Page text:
With such intense objection to both rules, the Administration’s decision to revoke the consultation rule came as no surprise, but Secretary Salazar’s retention of the special polar bear rule sent shock waves: “‛Salazar’s decision today is a gift to Big Oil and an affirmation of the pro-industry/anti-environmental policies of the Bush Administration,’ said [Center for Biological Diversity’s Noah] Greenwald. Even more tellingly, the environmental groups’ reactions pointed out the inconsistency: “‛It makes little sense for Salazar to rescind Bush’s national policy barring consideration of global warming impacts to endangered species in general, but keep that exact policy in place for the one species most endangered by global warming – the polar bear,’ said Greenwald.”
Secretary Salazar’s press release explained his reasoning for retaining the special polar bear rule: “[T]he Endangered Species Act is not the proper mechanism for controlling our nation’s carbon emissions. Instead, we need a comprehensive energy and climate strategy that curbs climate change and its impacts – including the loss of sea ice.” Ironically, Secretary Kempthorne said virtually the same thing one year earlier: “Listing the polar bear as threatened can reduce avoidable losses of polar bears. But it should not open the door to use the ESA to regulate greenhouse gas emissions from automobiles, power plants, and other sources. That would be a wholly inappropriate use of the Endangered Species Act.”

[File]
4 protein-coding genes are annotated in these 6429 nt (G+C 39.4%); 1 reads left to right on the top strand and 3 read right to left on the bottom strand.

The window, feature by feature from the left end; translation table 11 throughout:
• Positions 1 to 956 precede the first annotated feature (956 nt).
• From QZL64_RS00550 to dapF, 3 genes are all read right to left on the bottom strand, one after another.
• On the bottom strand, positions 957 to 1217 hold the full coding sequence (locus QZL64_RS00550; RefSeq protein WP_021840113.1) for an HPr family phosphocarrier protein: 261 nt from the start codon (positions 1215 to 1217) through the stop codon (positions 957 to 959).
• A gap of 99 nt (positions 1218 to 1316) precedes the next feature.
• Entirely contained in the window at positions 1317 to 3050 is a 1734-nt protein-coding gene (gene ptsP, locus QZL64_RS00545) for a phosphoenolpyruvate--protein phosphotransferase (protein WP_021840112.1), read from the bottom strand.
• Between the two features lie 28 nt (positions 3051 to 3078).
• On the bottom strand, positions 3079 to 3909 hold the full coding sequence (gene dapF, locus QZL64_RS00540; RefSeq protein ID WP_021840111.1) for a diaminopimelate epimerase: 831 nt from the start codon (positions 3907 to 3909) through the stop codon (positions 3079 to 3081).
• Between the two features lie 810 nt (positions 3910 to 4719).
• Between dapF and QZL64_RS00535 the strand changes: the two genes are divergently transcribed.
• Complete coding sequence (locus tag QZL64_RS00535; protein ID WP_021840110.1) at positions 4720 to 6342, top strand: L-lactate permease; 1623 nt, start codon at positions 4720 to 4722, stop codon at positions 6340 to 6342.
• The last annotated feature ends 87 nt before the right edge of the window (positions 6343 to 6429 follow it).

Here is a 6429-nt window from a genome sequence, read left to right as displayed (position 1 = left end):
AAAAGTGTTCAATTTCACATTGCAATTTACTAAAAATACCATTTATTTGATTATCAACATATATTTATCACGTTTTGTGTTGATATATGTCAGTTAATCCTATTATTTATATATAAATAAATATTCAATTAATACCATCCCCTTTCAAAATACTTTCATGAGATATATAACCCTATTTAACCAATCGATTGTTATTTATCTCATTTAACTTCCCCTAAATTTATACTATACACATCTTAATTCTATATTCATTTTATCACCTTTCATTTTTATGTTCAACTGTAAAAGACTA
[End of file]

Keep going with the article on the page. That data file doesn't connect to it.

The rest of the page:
Regardless of this concurrence on intentions, the net result of the April-May determinations is the limitation on consideration of greenhouse gases in consultations relating to polar bears, but not with regard to other species listed because of climate change factors, such as elkhorn and staghorn corals and the black abalone. The ESA has long been notorious as a litigation magnet, and this recent split decision does not appear to have hindered the ability of those who see it as a useful tool for advancing larger climate change policy objectives, targeting unwelcome CO2 emitting facilities and projects wherever they may be located.
This column was adapted from a Working Paper written by the author, appearing in the Washington Legal Foundation’s Critical Legal Issues Series (Number 166, July 2009). Please click here for a PDF of the original paper.
The material in this publication was created as of the date set forth above and is based on laws, court decisions, administrative rulings and congressional materials that existed at that time, and should not be construed as legal advice or legal opinions on specific facts. The information in this publication is not intended to create, and the transmission and receipt of it does not constitute, a lawyer-client relationship.